CoRe Water project launched with pilot plant at Wehl WWTP
TKI Water Technology’s CoRe Water project has begun with the installation of a first pilot at the Rijn and IJssel Water Authority’s Wehl wastewater treatment plant. CoRe Water is a collaboration project of the Rijn and Ijssel and Vallei and Veluwe water authorities, the Limburg Water Authority Company, Royal Haskoning DHV, BLUE-tec, KWR and Allied Waters, and represents a new, ‘reverse’ approach to wastewater treatment.
A new generation of wastewater treatment
The CoRe Water concept heralds the transition to an entirely new generation of wastewater treatment. CoRe stands for ‘Concentrate, Recover and Reuse’. Forward osmosis (FO) is at the centre of the new process – in fact, we have built the treatment process around this technology. We first produce clean water that approaches demi water quality by using strong saline (draw) solution to extract water from the wastewater. The waste products remain behind in a concentrated stream, the volume of which is 20-30 times smaller, from which raw materials can be extracted and energy produced very effectively and efficiently.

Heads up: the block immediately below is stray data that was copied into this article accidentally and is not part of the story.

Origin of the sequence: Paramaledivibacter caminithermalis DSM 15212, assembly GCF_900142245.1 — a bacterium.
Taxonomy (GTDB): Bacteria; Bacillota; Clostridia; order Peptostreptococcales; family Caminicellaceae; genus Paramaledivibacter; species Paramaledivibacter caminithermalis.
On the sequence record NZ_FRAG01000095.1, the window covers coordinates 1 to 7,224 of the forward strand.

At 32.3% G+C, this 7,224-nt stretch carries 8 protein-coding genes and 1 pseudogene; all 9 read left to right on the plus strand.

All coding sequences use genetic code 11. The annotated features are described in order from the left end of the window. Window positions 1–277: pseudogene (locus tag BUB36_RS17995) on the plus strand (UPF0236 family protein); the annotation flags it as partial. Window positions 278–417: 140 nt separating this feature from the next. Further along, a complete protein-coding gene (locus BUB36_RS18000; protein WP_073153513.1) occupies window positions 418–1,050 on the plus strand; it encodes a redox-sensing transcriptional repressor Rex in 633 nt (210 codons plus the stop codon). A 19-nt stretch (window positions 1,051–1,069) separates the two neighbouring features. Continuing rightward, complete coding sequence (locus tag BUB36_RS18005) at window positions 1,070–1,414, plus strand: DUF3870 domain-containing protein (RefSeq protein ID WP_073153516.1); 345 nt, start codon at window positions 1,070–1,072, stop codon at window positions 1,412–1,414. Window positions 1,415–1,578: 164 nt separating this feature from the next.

Research focussed on scaling-up
The CoRe research partners are working on three subprojects, supported by pilot and laboratory research. This involves studying the extraction of water, energy and resources at different scales. First and foremost, the FO technology itself is the target of research, alongside anaerobic treatment, nutrient extraction and micropollutant removal from the concentrate. The first pilot installation at the Rijn and IJssel Water Authority’s Wehl site has a capacity of 0.2 m3/hour and will be used, among other things, to explore how the technique can best be scaled up. The research at this site also focuses on the extraction of nitrogen. In 2019, this pilot will be transferred to the Vallei and Veluwe Water Authority to be used in an urban context where the emphasis is on water reuse. Later in 2019 another new pilot installation, which has yet to be built, will be tested at the Limburg Water Authority Company at a scaled-up capacity of 2 m3/hour.